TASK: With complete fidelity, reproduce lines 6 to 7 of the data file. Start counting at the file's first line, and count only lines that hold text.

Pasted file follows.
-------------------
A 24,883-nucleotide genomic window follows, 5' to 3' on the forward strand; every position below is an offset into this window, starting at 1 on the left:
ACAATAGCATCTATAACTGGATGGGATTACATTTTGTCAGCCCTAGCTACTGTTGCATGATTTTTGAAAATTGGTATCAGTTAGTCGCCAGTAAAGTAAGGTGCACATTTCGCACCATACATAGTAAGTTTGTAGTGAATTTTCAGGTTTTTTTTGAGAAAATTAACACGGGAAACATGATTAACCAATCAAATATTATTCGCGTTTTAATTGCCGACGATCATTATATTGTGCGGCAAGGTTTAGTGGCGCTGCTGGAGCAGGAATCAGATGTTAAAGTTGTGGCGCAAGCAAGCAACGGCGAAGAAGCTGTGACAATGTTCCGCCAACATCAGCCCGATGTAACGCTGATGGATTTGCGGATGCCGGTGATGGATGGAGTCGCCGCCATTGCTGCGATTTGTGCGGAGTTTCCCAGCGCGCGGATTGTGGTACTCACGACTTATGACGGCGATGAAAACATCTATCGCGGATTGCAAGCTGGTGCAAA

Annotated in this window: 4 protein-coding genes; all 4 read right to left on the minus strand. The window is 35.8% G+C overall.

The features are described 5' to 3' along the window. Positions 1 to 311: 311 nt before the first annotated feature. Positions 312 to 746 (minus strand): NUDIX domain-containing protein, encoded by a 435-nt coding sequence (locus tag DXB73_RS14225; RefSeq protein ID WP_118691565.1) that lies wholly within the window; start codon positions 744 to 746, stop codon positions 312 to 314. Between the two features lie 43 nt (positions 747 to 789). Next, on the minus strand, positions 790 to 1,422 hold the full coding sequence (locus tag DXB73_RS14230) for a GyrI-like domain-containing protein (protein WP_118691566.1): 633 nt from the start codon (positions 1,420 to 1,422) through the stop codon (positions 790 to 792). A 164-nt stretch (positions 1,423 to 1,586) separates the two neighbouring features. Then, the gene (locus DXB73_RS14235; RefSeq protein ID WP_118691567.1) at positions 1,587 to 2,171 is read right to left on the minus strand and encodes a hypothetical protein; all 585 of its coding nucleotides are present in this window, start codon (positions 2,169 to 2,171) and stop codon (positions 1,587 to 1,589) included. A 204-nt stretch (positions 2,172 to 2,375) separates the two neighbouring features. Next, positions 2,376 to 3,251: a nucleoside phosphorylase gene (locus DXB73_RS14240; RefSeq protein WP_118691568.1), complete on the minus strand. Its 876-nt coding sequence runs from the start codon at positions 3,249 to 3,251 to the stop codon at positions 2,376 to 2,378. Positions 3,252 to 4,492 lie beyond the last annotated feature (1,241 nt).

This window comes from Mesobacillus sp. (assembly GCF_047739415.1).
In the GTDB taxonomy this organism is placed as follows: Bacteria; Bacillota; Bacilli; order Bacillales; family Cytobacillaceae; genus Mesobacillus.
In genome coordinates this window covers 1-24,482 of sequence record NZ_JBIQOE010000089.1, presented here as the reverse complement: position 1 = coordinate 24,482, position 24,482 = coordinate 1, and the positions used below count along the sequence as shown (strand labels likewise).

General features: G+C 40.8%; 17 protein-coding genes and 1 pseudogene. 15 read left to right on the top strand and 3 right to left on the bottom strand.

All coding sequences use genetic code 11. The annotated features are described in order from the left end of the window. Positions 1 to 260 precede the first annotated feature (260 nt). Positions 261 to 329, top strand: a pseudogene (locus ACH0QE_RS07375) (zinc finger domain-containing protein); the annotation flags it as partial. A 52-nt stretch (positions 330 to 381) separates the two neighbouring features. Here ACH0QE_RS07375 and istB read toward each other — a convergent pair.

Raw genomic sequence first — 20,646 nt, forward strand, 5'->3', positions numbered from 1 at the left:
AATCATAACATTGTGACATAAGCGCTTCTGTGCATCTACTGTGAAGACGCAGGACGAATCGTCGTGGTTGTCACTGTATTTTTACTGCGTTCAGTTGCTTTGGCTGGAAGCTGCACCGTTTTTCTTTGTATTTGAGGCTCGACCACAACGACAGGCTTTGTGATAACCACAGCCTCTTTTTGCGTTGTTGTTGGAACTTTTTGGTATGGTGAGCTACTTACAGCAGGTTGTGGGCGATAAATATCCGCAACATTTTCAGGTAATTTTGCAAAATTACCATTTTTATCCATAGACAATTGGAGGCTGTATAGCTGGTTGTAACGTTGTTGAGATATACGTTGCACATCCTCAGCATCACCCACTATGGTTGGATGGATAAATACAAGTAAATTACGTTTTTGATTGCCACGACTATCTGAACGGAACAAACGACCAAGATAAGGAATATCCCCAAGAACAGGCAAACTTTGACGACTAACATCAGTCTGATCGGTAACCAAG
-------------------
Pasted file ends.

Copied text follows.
In the GTDB taxonomy this organism is placed as follows: Bacteria; Bacillota; Bacilli; order Bacillales; family Cytobacillaceae; genus Mesobacillus.
In genome coordinates this window covers 1-24,482 of sequence record NZ_JBIQOE010000089.1, presented here as the reverse complement: position 1 = coordinate 24,482, position 24,482 = coordinate 1, and the positions used below count along the sequence as shown (strand labels likewise).